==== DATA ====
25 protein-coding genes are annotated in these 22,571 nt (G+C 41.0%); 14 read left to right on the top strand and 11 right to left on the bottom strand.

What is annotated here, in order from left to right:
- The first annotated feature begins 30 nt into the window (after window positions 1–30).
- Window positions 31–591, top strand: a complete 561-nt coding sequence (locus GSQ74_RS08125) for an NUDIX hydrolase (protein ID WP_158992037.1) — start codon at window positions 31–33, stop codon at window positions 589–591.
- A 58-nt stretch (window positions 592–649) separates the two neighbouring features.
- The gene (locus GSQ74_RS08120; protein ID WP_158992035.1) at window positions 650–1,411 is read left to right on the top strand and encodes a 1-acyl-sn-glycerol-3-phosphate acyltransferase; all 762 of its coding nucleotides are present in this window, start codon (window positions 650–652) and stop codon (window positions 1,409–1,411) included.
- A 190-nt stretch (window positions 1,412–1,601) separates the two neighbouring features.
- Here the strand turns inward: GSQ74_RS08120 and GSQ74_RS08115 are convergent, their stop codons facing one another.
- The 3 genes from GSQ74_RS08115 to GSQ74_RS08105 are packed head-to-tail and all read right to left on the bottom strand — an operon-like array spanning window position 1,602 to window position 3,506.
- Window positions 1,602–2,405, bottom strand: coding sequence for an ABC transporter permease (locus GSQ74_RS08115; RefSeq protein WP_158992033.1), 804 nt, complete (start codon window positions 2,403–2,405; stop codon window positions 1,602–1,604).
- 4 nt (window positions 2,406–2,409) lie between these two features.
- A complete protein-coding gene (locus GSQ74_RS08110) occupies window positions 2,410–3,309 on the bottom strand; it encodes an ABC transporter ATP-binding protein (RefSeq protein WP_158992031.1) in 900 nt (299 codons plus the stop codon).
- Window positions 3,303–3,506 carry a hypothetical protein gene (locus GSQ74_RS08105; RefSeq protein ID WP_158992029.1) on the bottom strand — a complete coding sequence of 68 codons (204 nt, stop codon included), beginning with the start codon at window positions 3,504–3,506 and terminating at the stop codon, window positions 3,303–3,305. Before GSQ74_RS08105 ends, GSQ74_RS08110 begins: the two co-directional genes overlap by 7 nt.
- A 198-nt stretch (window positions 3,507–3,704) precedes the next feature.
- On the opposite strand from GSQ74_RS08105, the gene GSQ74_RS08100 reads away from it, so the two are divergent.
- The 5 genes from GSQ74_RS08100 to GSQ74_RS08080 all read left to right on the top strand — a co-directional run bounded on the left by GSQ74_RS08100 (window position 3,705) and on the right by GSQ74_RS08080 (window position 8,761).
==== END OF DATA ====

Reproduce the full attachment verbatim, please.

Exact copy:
25 protein-coding genes are annotated in these 22,571 nt (G+C 41.0%); 14 read left to right on the top strand and 11 right to left on the bottom strand.

What is annotated here, in order from left to right:
- The first annotated feature begins 30 nt into the window (after window positions 1–30).
- Window positions 31–591, top strand: a complete 561-nt coding sequence (locus GSQ74_RS08125) for an NUDIX hydrolase (protein ID WP_158992037.1) — start codon at window positions 31–33, stop codon at window positions 589–591.
- A 58-nt stretch (window positions 592–649) separates the two neighbouring features.
- The gene (locus GSQ74_RS08120; protein ID WP_158992035.1) at window positions 650–1,411 is read left to right on the top strand and encodes a 1-acyl-sn-glycerol-3-phosphate acyltransferase; all 762 of its coding nucleotides are present in this window, start codon (window positions 650–652) and stop codon (window positions 1,409–1,411) included.
- A 190-nt stretch (window positions 1,412–1,601) separates the two neighbouring features.
- Here the strand turns inward: GSQ74_RS08120 and GSQ74_RS08115 are convergent, their stop codons facing one another.
- The 3 genes from GSQ74_RS08115 to GSQ74_RS08105 are packed head-to-tail and all read right to left on the bottom strand — an operon-like array spanning window position 1,602 to window position 3,506.
- Window positions 1,602–2,405, bottom strand: coding sequence for an ABC transporter permease (locus GSQ74_RS08115; RefSeq protein WP_158992033.1), 804 nt, complete (start codon window positions 2,403–2,405; stop codon window positions 1,602–1,604).
- 4 nt (window positions 2,406–2,409) lie between these two features.
- A complete protein-coding gene (locus GSQ74_RS08110) occupies window positions 2,410–3,309 on the bottom strand; it encodes an ABC transporter ATP-binding protein (RefSeq protein WP_158992031.1) in 900 nt (299 codons plus the stop codon).
- Window positions 3,303–3,506 carry a hypothetical protein gene (locus GSQ74_RS08105; RefSeq protein ID WP_158992029.1) on the bottom strand — a complete coding sequence of 68 codons (204 nt, stop codon included), beginning with the start codon at window positions 3,504–3,506 and terminating at the stop codon, window positions 3,303–3,305. Before GSQ74_RS08105 ends, GSQ74_RS08110 begins: the two co-directional genes overlap by 7 nt.
- A 198-nt stretch (window positions 3,507–3,704) precedes the next feature.
- On the opposite strand from GSQ74_RS08105, the gene GSQ74_RS08100 reads away from it, so the two are divergent.
- The 5 genes from GSQ74_RS08100 to GSQ74_RS08080 all read left to right on the top strand — a co-directional run bounded on the left by GSQ74_RS08100 (window position 3,705) and on the right by GSQ74_RS08080 (window position 8,761).